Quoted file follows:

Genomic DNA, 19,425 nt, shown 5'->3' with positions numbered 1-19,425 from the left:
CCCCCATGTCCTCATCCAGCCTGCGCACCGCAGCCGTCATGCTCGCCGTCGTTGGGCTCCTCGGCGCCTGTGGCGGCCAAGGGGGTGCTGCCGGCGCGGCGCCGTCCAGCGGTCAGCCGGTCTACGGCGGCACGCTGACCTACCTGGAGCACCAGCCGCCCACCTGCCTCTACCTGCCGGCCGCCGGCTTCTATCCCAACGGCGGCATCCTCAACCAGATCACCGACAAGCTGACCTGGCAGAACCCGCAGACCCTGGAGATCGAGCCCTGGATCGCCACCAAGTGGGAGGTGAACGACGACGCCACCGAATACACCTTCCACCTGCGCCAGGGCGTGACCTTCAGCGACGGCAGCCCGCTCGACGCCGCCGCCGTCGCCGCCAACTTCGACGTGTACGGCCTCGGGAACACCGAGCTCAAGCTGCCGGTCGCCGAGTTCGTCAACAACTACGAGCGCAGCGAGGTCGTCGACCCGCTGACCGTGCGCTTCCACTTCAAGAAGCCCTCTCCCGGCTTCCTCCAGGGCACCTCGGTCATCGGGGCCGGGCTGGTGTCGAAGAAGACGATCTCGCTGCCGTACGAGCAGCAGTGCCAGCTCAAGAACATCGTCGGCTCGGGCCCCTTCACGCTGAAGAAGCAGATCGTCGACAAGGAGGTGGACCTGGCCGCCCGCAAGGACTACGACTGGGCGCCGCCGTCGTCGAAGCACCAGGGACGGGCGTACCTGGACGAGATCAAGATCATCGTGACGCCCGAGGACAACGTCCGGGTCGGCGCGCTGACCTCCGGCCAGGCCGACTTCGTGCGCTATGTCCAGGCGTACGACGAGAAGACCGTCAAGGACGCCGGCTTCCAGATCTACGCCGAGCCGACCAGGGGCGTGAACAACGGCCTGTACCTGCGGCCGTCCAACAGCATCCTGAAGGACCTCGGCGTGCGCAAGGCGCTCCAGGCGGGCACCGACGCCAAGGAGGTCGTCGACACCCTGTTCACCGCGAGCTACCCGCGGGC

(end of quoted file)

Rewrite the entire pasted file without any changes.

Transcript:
Genomic DNA, 19,425 nt, shown 5'->3' with positions numbered 1-19,425 from the left:
CCCCCATGTCCTCATCCAGCCTGCGCACCGCAGCCGTCATGCTCGCCGTCGTTGGGCTCCTCGGCGCCTGTGGCGGCCAAGGGGGTGCTGCCGGCGCGGCGCCGTCCAGCGGTCAGCCGGTCTACGGCGGCACGCTGACCTACCTGGAGCACCAGCCGCCCACCTGCCTCTACCTGCCGGCCGCCGGCTTCTATCCCAACGGCGGCATCCTCAACCAGATCACCGACAAGCTGACCTGGCAGAACCCGCAGACCCTGGAGATCGAGCCCTGGATCGCCACCAAGTGGGAGGTGAACGACGACGCCACCGAATACACCTTCCACCTGCGCCAGGGCGTGACCTTCAGCGACGGCAGCCCGCTCGACGCCGCCGCCGTCGCCGCCAACTTCGACGTGTACGGCCTCGGGAACACCGAGCTCAAGCTGCCGGTCGCCGAGTTCGTCAACAACTACGAGCGCAGCGAGGTCGTCGACCCGCTGACCGTGCGCTTCCACTTCAAGAAGCCCTCTCCCGGCTTCCTCCAGGGCACCTCGGTCATCGGGGCCGGGCTGGTGTCGAAGAAGACGATCTCGCTGCCGTACGAGCAGCAGTGCCAGCTCAAGAACATCGTCGGCTCGGGCCCCTTCACGCTGAAGAAGCAGATCGTCGACAAGGAGGTGGACCTGGCCGCCCGCAAGGACTACGACTGGGCGCCGCCGTCGTCGAAGCACCAGGGACGGGCGTACCTGGACGAGATCAAGATCATCGTGACGCCCGAGGACAACGTCCGGGTCGGCGCGCTGACCTCCGGCCAGGCCGACTTCGTGCGCTATGTCCAGGCGTACGACGAGAAGACCGTCAAGGACGCCGGCTTCCAGATCTACGCCGAGCCGACCAGGGGCGTGAACAACGGCCTGTACCTGCGGCCGTCCAACAGCATCCTGAAGGACCTCGGCGTGCGCAAGGCGCTCCAGGCGGGCACCGACGCCAAGGAGGTCGTCGACACCCTGTTCACCGCGAGCTACCCGCGGGC